IoT Made Easy by Particle

I love the Internet of Things (IoT) uprising that is happening right now. I mostly spend my days writing software, but my degree is in electrical/computer engineering, so IoT technologies combine a lot of things that I am interested in.

When the Raspberry Pi first came out, I got very excited and immediately began building my first IoT device. It was a lot of fun, but I quickly discovered that making an IoT product is really hard and requires a lot more work that I had initially thought.

A few years later, I was delighted to find that a company called Particle is trying to make the lives of people like me much easier. Particle is revolutionizing the world of IoT by building infrastructure that supports taking a product from prototype to mass production with minimal time and effort.

What Makes IoT So Hard?

I know that a lot of you could easily wire up a breadboard, write a little code, and toggle an LED from a smartphone over a weekend without much trouble. But that’s not a product. That is a prototype, and it’s really just the tip of the iceberg. To make a product that you could actually feel good about selling to customers requires a lot more thought and a lot more work.

Getting Connected

Connectivity may seem like a basic thing, but it must not be overlooked. A lot of IoT devices don’t have screens and keyboards, so how can users configure their device to connect up to the internet? Do they have to enter their network credentials somehow?

You could use Bluetooth for this, but that creates even more work and potential problems to debug. Also, there’s the additional hardware expense of a Bluetooth radio. Do you have a way of debugging customers’ connection problems? Can/should you use WPS? The average consumer probably doesn’t know what WPS is. How many phone calls are you prepared to handle to help resolve these issues?

In-Field Updates

Handling firmware/software updates is another big challenge. Once you have a large number of devices in the field, how will you update them if you find a bug or want to add a new feature? Can you handle releasing updates to a group of beta testers? Can your device handle an update that is terminated half way through? These are just a few of the questions you will need to address.

Particle to the Rescue

Particle is trying to make it as simple as possible for people like us to make quality IoT devices and bring them to market quickly and easily. They have created a large range of both hardware and software tools to help make that possible.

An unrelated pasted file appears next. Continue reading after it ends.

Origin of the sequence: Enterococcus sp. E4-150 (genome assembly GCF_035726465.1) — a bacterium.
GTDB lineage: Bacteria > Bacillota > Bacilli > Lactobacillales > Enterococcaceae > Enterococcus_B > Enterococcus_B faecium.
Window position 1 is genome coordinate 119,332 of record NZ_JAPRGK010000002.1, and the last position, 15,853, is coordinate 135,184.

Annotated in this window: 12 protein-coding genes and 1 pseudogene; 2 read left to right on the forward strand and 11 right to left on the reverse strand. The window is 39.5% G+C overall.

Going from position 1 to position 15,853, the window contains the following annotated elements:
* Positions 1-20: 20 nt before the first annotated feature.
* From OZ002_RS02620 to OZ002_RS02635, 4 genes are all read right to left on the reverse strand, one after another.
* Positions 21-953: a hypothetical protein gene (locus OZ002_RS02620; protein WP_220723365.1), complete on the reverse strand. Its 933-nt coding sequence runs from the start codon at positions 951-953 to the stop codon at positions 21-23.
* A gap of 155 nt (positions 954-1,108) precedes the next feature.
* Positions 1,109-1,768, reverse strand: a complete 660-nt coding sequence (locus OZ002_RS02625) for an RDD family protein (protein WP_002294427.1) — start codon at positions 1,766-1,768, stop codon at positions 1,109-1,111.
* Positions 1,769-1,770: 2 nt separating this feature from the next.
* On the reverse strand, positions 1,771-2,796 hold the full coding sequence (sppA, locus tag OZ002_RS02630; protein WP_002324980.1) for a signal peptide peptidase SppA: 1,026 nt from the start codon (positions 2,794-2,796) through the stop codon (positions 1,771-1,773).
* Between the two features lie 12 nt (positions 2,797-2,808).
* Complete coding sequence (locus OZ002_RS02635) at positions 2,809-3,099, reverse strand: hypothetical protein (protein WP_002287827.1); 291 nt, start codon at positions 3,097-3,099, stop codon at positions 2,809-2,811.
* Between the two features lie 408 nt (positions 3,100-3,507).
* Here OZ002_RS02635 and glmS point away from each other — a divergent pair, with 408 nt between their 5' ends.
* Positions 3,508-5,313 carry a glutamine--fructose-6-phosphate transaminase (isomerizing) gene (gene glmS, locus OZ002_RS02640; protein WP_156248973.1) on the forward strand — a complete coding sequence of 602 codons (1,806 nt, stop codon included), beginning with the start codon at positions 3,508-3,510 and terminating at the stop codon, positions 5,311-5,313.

The Particle ecosystem works like this: The devices you build are configured to connect to a WiFi network using a smartphone app. Once connected, the devices communicate directly to the Particle Cloud which provides an interface for your client applications (web, mobile, desktop) to send and receive data to and from the device. All of this is accomplished with ease using Particle’s open source software libraries for firmware and software.


If you’re just getting started with prototyping, Particle offers development boards called Photon and Electron, which support WiFi and 2G/3G cellular connectivity respectively. These devices include programmable micro-controllers where you can upload your own code to add your custom functionality. They are also CC-, CE- and IC-certified so you don’t have to worry about that legal stuff. Particle’s firmware libraries take care of all the connectivity work for you and make it possible to send data to the cloud with only a few lines of code.

Once you graduate past the prototyping stage, Particle offers hardware components that you can mount on your own custom PCB. These include an MCU + WiFi component or an MCU + WiFi + PCB antenna that is pre-certified by the FCC.Particle IoT


The Particle Cloud is used to manage and track your devices in the field and to associate them with your customers’ accounts. As a business owner, you can access the Particle Console, a web-based dashboard where you can view the status of products in the field, issue firmware updates with the click of a button, view logs from devices, set up custom webhooks, and manage interactions with other services like IFTTT.

Open Source SDKs

One of the most valuable features that Particle offers is a collection of open source libraries. The collection includes firmware, mobile (Android and iOS), and web (Node) SDKs that allow you to get your product off the ground and fully functional very quickly. The mobile SDKs even include customizable UI components that guide users through the entire process of connecting to devices and configuring them to connect to a WiFi network.

All of the Fun, No Boilerplate

Developing an IoT device can be a lot of fun. It can also be a lot of headache if you attempt to spin up an entire ecosystem yourself. What I love about Particle is that it allows me to spend my time working on the interesting pieces of the product development because they’ve done all the boilerplate work for me. Thanks, Particle!

I know Particle has a few competitors out there, but I’ll admit, I haven’t looked into them much. If you have experience with any similar companies, I’d love to hear about it.

  • M says:

    I found this article because I was just trying to figure out what Particle and Photon are.

    To answer a question in your article, this seems like a competitor:

  • Paul Newton says:

    Hi Jordan,

    The Embedded Grand Rapids MeetUp group is having a session in September on Micro-Controller Development Platforms:

    Would you be interested in presenting a short session on the Particle ecosystem?

    Paul Newton, MeetUp organizer.

  • Vamsi says:


    Very ture, would love to know alternatives to Particle Photon.


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